Submission + - Educating developers on opensource and IP

Karl writes: "When NT4's source was leaked on the internet, there seemed to be a lot of curiosity about whether or not open source code had been illegally used by Microsoft. As a growing company, how concerned should we be about the accidental inclusion of [strong] copyleft code into our own code? What can we do to help educate our developers on the topic, so that they know what they can and can't do. I've heard of places with draconian rules prohibiting developers from having open source tools installed in order to help avoid accidental inclusion, but surely there are easier/better ways or simple guidelines our developers can follow?"

Submission + - Linux based phonesystem phones home ( 1

An anonymous reader writes: Users of Trixbox, a PBX based on Asterisk, discovered that the software has been calling home with their usage and statistics.
From the article:
"I have just been made aware of a file '/var/adm/bin/' that contain the following commented lines describing the program:

# This file is design to be executed regularly by an external controller such as cron.
# It retrieves a list of commands to be executed from the specified URI and executes them, saving the output
# and returning it to the webserver as an encrypted string."

Trixbox is owned by Fonality, which makes customised PBXs (again based on asterisk) for paying customers and this is not the first time that Fonality has been called out for their data collection.



Multiple FLAC Vulnerabilities Affect Every OS 360

Enon writes "eEye Digital Security has discovered 14 vulnerabilities in the FLAC file format that affect a huge range of media players on every supported operating system (Windows, Mac OS, Linux, Unix, BSD, Solaris, and even some hardware players are vulnerable). Heise points out a number of vulnerable apps that use the open source libavcodec audio codec library, which in turn relies on the flawed libFLAC library. These vulnerabilities could allow a person of ill will to trojanize FLAC files that could compromise your computer if they are played on a vulnerable media player. eEye worked with US-CERT to notify vulnerable vendors."
Wireless Networking

The OSS Solution to the Linux Wi-Fi Problem 204

tobs writes "Matt Hartley of fame has published an open source way of solving the Linux Wi-Fi problem. He writes, "For intermediate to advanced users, who are willing to track down WiFi cards based on chipsets, live without WPA in some instances or have opted to stick with Ethernet, buying a new notebook for the sake of improved wireless connectivity may seem a little overkill. When a new user faces problems jumping through the NDISWrapper hoops, tracking down WiFi cards from HCLs and other related activities, the end result is almost always the same — they give up. What so many of us, as Linux users, fail to grasp is that projects like OpenHAL are critical to long-term development. The education on what to expect and what not to expect remains a complete load of hot air when articles claim how easy it is to setup wireless Internet on Linux machines. It's downright misleading."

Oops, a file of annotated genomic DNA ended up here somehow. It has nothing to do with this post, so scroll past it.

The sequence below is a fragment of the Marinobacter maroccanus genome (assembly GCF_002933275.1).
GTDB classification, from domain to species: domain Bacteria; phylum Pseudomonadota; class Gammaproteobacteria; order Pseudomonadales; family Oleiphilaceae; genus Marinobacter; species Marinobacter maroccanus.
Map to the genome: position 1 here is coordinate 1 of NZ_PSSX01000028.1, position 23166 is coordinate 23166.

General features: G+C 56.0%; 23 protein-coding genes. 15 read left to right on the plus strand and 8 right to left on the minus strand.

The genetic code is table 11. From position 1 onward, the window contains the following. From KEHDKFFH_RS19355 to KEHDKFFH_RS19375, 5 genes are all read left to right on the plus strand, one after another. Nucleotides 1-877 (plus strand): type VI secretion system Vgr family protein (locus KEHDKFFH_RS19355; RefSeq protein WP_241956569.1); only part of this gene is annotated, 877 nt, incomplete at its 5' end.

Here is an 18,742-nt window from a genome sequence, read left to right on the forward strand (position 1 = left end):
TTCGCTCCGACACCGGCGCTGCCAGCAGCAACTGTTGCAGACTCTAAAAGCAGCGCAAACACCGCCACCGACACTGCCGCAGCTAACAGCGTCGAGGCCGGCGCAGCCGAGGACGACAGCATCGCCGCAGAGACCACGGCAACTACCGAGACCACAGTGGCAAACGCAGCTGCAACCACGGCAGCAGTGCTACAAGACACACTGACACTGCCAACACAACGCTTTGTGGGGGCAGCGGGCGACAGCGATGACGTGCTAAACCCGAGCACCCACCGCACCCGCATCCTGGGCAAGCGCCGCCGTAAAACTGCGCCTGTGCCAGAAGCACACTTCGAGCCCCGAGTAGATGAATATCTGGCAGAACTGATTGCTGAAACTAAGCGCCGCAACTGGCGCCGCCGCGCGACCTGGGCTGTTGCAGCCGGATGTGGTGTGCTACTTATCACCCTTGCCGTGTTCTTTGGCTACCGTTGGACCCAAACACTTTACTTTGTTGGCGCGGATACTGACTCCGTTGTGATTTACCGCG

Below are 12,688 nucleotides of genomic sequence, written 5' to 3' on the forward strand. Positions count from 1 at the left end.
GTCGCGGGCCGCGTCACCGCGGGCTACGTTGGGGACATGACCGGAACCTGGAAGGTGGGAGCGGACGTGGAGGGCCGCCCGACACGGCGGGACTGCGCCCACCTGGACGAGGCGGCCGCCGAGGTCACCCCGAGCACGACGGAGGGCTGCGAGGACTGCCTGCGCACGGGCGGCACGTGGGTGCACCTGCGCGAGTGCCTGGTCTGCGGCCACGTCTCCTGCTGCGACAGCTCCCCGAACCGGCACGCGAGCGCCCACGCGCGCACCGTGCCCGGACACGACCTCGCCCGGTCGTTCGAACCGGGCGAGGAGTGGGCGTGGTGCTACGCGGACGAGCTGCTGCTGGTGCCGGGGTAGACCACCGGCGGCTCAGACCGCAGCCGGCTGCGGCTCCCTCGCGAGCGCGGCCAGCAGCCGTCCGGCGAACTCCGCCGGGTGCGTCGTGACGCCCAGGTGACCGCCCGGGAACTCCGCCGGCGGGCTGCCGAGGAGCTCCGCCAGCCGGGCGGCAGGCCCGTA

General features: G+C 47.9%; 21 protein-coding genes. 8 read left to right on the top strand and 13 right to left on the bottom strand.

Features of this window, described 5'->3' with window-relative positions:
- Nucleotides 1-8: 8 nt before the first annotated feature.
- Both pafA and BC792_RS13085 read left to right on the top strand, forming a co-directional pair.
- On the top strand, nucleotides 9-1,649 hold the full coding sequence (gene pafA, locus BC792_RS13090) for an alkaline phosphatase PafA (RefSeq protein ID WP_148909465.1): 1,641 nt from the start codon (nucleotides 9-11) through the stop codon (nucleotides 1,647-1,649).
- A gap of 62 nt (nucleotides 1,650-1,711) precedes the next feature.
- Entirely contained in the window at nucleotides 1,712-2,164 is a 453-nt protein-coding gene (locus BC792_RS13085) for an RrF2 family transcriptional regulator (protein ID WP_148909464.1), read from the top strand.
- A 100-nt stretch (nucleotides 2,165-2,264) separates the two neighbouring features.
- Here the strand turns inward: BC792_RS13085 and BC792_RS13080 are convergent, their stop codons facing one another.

The Courts

Court Ruling Clouds Open Source Licensing 143

JosefAssad writes "In a decision centering around a question of a violation of the Artistic License, a San Francisco court has denied an injunction against Matthew Katzer in the favor of Robert Jacobsen of the JMRI project. Importantly, the decision makes the point that the Artistic License is a contract, an interpretation that the Free Software Foundation has been keen to avoid as a legal stance. The JMRI project has a page up with the legal background and developments."

Can Open Source Give Comfort To the Enemy? 532

zlite writes "We make open source Unmanned Aerial Vehicles (drones), mostly for geomapping and other amateur uses. One of our problems is that most people think of UAVs as Scary Things, and despite our efforts to prove otherwise there's always the risk of regulatory crackdowns. We have amateur UAV participants from around the world, but now they've been joined by an Iranian in Tehran, who has made a UAV in the colors of the Iranian flag. My instinct is that we should welcome everyone, everywhere, but I'm sure some in Washington worry that this looks like helping an 'Axis of Evil' country make advanced weapons. They could shut us down with the stroke of a pen. My question: is there ever a case for letting national security issues dictate the limits of an open source project?"